Culture & Tradition of Kenya

Notable peoples include the Swahili on the coast, pastoralist communities in the north, farmers in central and western and fishermen around the Lake Victoria basin. The Maasai culture is well known to tourists, despite their being a minor percentage of the Kenyan population. They are renowned for their elaborate upper body adornment and jewellery.

The People of Kenya

Kenya has a diverse population that comprises 47 ethnic communities with a combination of 67% Bantus (Kikuyu, Swahili, Kamba, Luhya, Meru, Abagusii) and 30% Nilotes (Maasai, Luo, Samburu, Turkana and Kalenjin). Another important ethnic group are the Indians, who were largely brought over by the British as indentured servants during the colonial period and settled around major cities, and are predominantly business people. There is also a small but prominent white community that dates back to the colonial era, mostly of British descent.

Public Holidays in Kenya

  • New Year's Day (January 1)
  • Easter (Good Friday and Easter Monday)
  • Labour Day (May 1)
  • Madaraka Day (June 1)
  • Eid al-Fitr (variable) Islamic religious observances
  • Mashujaa Day (October 20)
  • Jamhuri Day (December 12)
  • Christmas (December 25)
  • Boxing Day (December 26)

Travel as a Muslim to Kenya

Visa & Passport Requirements to enter Kenya

Visa policy of Kenya - A map showing the visa requirements for Kenya, countries in grey need a visa to visit Kenya, while all other countries can obtain visa-free travel or obtain an eVisa or visa on arrival

Visas are not required for the following nationalities: the Bahamas, Barbados, Belize, Botswana, Brunei, Burundi, Cyprus, Dominica, Egypt, Eritrea, Eswatini, Ethiopia, Fiji, the Gambia, Grenada, Grenadines, Ghana, Jamaica, Kiribati, Lesotho, Malawi, Malaysia, Maldives, Mauritius, Namibia, Nauru, Papua New Guinea, Rwanda, Samoa, San Marino, Seychelles, Sierra Leone, Singapore, South Africa, Solomon Islands, Saint Kitts and Nevis, Saint Lucia, Saint Vincent and the Grenadines, Tanzania, Tonga, Trinidad and Tobago, Tuvalu, Uganda, Vanuatu, Zambia and Zimbabwe.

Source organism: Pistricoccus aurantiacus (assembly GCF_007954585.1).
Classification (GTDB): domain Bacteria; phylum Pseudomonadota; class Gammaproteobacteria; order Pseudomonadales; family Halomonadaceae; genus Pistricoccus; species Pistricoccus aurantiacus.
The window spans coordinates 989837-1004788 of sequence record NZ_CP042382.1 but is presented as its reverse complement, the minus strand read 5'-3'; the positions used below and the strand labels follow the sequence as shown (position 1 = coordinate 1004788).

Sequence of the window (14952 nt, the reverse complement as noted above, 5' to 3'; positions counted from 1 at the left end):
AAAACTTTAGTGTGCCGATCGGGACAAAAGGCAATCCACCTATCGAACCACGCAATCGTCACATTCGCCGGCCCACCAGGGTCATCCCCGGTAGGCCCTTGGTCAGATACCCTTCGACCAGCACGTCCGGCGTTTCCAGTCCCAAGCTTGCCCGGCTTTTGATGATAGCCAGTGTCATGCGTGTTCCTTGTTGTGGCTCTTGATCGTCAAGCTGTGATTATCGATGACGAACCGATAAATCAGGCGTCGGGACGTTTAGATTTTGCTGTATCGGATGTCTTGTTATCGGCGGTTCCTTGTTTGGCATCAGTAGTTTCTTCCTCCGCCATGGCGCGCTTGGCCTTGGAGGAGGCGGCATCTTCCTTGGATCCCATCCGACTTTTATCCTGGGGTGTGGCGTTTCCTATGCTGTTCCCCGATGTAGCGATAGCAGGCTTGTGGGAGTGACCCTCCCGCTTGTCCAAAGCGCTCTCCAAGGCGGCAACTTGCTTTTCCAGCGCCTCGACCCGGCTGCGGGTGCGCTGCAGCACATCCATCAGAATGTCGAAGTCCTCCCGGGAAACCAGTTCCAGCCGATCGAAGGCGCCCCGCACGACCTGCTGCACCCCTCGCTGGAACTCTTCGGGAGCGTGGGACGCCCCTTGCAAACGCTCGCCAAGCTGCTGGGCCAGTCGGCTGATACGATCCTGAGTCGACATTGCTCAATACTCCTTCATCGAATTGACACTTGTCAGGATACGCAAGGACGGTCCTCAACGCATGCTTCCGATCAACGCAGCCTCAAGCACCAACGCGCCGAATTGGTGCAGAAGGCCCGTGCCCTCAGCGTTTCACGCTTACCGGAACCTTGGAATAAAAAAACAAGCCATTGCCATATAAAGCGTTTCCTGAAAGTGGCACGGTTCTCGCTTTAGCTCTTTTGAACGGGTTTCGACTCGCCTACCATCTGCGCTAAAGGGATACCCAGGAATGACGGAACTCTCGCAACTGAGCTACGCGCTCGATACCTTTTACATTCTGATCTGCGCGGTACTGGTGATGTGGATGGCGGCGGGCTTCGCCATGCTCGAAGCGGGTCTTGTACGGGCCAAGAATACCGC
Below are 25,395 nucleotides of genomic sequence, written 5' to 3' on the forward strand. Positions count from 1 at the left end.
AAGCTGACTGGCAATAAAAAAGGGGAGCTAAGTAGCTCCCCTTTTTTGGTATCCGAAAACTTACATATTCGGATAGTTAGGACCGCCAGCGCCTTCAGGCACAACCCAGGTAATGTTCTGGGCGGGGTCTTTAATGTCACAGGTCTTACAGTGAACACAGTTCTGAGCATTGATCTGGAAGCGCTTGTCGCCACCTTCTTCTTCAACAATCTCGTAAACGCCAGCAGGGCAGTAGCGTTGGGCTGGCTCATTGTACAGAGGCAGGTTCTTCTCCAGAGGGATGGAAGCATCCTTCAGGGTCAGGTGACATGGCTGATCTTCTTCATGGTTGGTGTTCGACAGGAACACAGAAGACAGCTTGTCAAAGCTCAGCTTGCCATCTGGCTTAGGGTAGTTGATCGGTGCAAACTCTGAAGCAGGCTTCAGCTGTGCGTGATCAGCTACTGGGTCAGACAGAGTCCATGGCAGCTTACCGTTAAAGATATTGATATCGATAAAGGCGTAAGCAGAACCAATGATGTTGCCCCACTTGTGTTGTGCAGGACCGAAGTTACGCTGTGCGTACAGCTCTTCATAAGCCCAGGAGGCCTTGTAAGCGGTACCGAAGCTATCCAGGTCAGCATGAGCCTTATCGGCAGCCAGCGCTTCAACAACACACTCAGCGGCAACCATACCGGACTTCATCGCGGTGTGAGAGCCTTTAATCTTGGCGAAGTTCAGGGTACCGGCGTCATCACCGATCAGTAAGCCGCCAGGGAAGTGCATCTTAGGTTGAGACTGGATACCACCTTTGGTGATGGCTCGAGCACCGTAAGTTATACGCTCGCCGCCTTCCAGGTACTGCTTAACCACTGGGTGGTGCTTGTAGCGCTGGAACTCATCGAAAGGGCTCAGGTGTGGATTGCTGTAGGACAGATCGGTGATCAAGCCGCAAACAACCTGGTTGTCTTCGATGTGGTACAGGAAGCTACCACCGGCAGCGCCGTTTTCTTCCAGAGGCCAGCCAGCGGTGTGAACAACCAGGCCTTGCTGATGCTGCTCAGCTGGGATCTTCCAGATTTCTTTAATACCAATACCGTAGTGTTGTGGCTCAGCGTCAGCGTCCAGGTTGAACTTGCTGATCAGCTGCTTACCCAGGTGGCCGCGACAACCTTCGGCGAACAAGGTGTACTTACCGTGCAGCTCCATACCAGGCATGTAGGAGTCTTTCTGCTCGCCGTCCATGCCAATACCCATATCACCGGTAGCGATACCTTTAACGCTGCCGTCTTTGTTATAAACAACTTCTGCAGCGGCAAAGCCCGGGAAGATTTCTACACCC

For citizens of other countries/territories, visas may be obtained on arrival or through a Kenyan embassy/consulate or the Kenya Government eVisa portal prior to departure. Visas on arrival cost:

  • 72-hour Transit visa: US$20 €20, or UK₤10
  • 90-day Tourist visa single entry: US$50, €40, or UK₤30
  • 90-day East African multiple entry visa good for Kenya, Uganda, Rwanda) US$100, €90, or UK£65.
  • the cheapest way to pay for the visa on arrival is with UK pounds .

Only single-entry visas are available through the eVisa portal. Unlike some countries' visas and the application for a Kenyan visa is short (1 page) and not very detailed.

A 3-month visa extension costs US$22.

Visas can now be obtained online beforehand through the Kenya Government eVisa portal. Two years after Kenya introduced the e-Visa, some scammers try to reap unsuspecting visa applicants by creating fake websites. E-visas for Kenya can only be applied for on the official government website].

Make sure you're in the correct line at the airport to avoid an additional wait. No photos are required, just cash for payment.

Nationalities from the following countries are not eligible for visa on entry, and must apply beforehand: Afghanistan, Azerbaijan, Armenia, Cameroon, Iraq, Jordan, Kosovo, Lebanon, Mali, North Korea, Senegal, Somalia, Syria, Palestine and Tajikistan.

If you require a visa to enter Kenya, you may be able to apply for one at a British embassy, High Commission or consulate in the nation where you legally reside if there is no Kenyan foreign mission. For example and the British embassies in Almaty, Belgrade, Budapest, Guatemala City, Jakarta, Prague, Pristina, Rabat, Riga, Sofia, Tallinn, Vienna, Warsaw and Zagreb accept Kenyan visa applications (this list is not exhaustive). British diplomatic posts charge UK£50 to process a Kenyan visa application and an extra UK£70 if the authorities in Kenya require the visa application to be referred to them. The authorities in Kenya can also decide to charge an additional fee if they correspond with you directly.

Holders of single-entry visas can re-enter Kenya if they have only gone to the Rwanda, Tanzania, and Uganda and declare it upon re-entry to Kenya with proof of passport stamps.

Plastic bags are forbidden in Kenya. The ban on the import of plastic bags also applies to tourists. There are strict penalties. Plastic bags in your baggage are to be handed in upon arrival in Kenya.